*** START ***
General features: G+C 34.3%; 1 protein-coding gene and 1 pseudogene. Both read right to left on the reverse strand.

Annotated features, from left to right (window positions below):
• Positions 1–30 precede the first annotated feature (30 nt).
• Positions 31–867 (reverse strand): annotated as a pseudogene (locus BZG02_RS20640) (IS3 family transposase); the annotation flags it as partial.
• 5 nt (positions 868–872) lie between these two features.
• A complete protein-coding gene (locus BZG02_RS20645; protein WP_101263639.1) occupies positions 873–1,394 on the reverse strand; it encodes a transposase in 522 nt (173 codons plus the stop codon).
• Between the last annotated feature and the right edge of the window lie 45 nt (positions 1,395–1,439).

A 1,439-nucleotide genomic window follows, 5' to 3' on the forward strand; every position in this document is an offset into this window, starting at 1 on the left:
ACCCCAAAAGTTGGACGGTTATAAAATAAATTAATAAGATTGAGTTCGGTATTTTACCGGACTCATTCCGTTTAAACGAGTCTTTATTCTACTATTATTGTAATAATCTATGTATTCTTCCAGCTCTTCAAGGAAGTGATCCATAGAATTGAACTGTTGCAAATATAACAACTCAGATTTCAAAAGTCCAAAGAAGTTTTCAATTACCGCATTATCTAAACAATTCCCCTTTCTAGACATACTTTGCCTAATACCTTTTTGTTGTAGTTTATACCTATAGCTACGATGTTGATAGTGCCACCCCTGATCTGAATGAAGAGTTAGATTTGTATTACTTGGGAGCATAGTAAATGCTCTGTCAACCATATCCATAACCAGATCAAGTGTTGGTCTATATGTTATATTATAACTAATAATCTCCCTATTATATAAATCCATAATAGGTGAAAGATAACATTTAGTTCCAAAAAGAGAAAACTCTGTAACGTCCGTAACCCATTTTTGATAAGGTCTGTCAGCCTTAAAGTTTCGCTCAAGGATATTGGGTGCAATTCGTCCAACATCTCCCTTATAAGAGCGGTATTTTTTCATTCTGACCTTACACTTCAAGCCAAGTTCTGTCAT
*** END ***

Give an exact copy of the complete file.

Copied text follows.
General features: G+C 34.3%; 1 protein-coding gene and 1 pseudogene. Both read right to left on the reverse strand.

Annotated features, from left to right (window positions below):
• Positions 1–30 precede the first annotated feature (30 nt).
• Positions 31–867 (reverse strand): annotated as a pseudogene (locus BZG02_RS20640) (IS3 family transposase); the annotation flags it as partial.
• 5 nt (positions 868–872) lie between these two features.
• A complete protein-coding gene (locus BZG02_RS20645; protein WP_101263639.1) occupies positions 873–1,394 on the reverse strand; it encodes a transposase in 522 nt (173 codons plus the stop codon).
• Between the last annotated feature and the right edge of the window lie 45 nt (positions 1,395–1,439).

A 1,439-nucleotide genomic window follows, 5' to 3' on the forward strand; every position in this document is an offset into this window, starting at 1 on the left:
ACCCCAAAAGTTGGACGGTTATAAAATAAATTAATAAGATTGAGTTCGGTATTTTACCGGACTCATTCCGTTTAAACGAGTCTTTATTCTACTATTATTGTAATAATCTATGTATTCTTCCAGCTCTTCAAGGAAGTGATCCATAGAATTGAACTGTTGCAAATATAACAACTCAGATTTCAAAAGTCCAAAGAAGTTTTCAATTACCGCATTATCTAAACAATTCCCCTTTCTAGACATACTTTGCCTAATACCTTTTTGTTGTAGTTTATACCTATAGCTACGATGTTGATAGTGCCACCCCTGATCTGAATGAAGAGTTAGATTTGTATTACTTGGGAGCATAGTAAATGCTCTGTCAACCATATCCATAACCAGATCAAGTGTTGGTCTATATGTTATATTATAACTAATAATCTCCCTATTATATAAATCCATAATAGGTGAAAGATAACATTTAGTTCCAAAAAGAGAAAACTCTGTAACGTCCGTAACCCATTTTTGATAAGGTCTGTCAGCCTTAAAGTTTCGCTCAAGGATATTGGGTGCAATTCGTCCAACATCTCCCTTATAAGAGCGGTATTTTTTCATTCTGACCTTACACTTCAAGCCAAGTTCTGTCAT